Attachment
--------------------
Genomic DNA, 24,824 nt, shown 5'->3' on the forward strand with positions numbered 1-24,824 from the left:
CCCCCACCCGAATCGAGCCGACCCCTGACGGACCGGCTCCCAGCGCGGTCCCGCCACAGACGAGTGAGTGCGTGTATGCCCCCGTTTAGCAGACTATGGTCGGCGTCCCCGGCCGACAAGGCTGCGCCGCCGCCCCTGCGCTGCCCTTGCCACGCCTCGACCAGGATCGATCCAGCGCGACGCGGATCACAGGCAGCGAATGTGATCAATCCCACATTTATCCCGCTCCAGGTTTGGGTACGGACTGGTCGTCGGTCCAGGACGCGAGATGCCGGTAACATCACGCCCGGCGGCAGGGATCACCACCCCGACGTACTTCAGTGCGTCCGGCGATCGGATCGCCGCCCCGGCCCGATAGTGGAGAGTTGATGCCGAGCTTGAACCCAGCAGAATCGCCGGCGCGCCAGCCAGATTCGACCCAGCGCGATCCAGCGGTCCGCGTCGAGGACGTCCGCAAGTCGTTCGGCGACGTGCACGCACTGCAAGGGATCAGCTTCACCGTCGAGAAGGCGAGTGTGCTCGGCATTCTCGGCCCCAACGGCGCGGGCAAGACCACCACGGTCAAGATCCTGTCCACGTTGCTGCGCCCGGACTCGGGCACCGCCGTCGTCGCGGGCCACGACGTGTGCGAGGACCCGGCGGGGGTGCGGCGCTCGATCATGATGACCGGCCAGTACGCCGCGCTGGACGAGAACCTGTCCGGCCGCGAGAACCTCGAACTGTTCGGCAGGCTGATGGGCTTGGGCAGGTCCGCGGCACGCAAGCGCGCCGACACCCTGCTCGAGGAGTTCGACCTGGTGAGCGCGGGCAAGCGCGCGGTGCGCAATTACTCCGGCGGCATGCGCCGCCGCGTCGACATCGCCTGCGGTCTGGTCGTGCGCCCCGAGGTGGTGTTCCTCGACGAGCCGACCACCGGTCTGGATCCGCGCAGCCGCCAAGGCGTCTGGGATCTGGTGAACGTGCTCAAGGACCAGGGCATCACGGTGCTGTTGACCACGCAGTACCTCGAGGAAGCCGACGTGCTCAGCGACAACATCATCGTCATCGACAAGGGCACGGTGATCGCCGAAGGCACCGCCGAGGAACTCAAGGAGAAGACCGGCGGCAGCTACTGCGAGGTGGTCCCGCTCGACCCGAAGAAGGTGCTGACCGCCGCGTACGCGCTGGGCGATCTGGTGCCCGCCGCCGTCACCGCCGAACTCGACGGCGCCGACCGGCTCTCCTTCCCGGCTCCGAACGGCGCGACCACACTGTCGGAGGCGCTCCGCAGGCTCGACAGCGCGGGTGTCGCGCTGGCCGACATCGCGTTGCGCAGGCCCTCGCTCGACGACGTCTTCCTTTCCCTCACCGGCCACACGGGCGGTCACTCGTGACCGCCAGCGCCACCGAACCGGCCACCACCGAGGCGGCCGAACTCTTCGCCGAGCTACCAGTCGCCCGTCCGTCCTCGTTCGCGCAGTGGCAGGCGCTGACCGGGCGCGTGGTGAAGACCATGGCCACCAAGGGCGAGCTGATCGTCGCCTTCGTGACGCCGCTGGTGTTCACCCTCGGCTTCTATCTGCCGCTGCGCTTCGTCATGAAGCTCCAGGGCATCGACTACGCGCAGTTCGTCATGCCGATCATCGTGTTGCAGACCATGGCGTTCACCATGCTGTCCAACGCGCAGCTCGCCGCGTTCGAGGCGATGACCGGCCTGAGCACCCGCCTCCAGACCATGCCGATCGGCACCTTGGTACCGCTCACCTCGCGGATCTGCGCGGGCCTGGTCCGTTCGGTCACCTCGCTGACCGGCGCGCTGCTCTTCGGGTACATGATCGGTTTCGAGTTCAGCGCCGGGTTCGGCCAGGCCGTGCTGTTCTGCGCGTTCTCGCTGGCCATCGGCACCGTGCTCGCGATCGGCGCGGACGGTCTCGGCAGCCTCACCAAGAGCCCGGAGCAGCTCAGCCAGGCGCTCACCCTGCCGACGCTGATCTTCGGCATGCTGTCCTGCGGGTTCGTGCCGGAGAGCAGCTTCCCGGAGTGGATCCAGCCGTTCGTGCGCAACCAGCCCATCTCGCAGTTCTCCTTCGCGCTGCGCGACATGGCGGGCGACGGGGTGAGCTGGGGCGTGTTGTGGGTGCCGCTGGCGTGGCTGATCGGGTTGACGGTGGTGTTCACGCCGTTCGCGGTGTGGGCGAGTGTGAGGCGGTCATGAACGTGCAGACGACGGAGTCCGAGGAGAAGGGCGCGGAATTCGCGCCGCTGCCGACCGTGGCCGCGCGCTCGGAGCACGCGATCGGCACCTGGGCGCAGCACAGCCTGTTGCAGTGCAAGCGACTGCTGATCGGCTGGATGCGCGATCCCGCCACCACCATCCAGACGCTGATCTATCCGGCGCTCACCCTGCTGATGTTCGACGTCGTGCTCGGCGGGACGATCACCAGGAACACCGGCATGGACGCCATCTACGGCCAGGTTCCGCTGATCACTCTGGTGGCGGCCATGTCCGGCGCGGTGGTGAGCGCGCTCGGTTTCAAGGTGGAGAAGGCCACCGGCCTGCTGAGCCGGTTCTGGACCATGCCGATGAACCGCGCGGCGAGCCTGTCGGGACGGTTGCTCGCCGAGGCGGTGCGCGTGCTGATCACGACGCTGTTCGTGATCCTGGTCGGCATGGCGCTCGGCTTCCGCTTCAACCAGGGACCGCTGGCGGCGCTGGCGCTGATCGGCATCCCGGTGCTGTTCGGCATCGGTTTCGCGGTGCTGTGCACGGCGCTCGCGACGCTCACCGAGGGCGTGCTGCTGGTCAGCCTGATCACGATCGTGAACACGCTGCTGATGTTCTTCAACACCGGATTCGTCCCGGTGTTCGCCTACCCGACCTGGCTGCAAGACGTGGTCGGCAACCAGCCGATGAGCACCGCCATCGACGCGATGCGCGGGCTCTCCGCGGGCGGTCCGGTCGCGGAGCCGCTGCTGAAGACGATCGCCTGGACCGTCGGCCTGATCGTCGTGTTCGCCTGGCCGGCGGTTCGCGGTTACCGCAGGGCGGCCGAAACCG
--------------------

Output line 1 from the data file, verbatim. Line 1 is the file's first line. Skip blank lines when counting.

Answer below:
Genomic DNA, 24,824 nt, shown 5'->3' on the forward strand with positions numbered 1-24,824 from the left: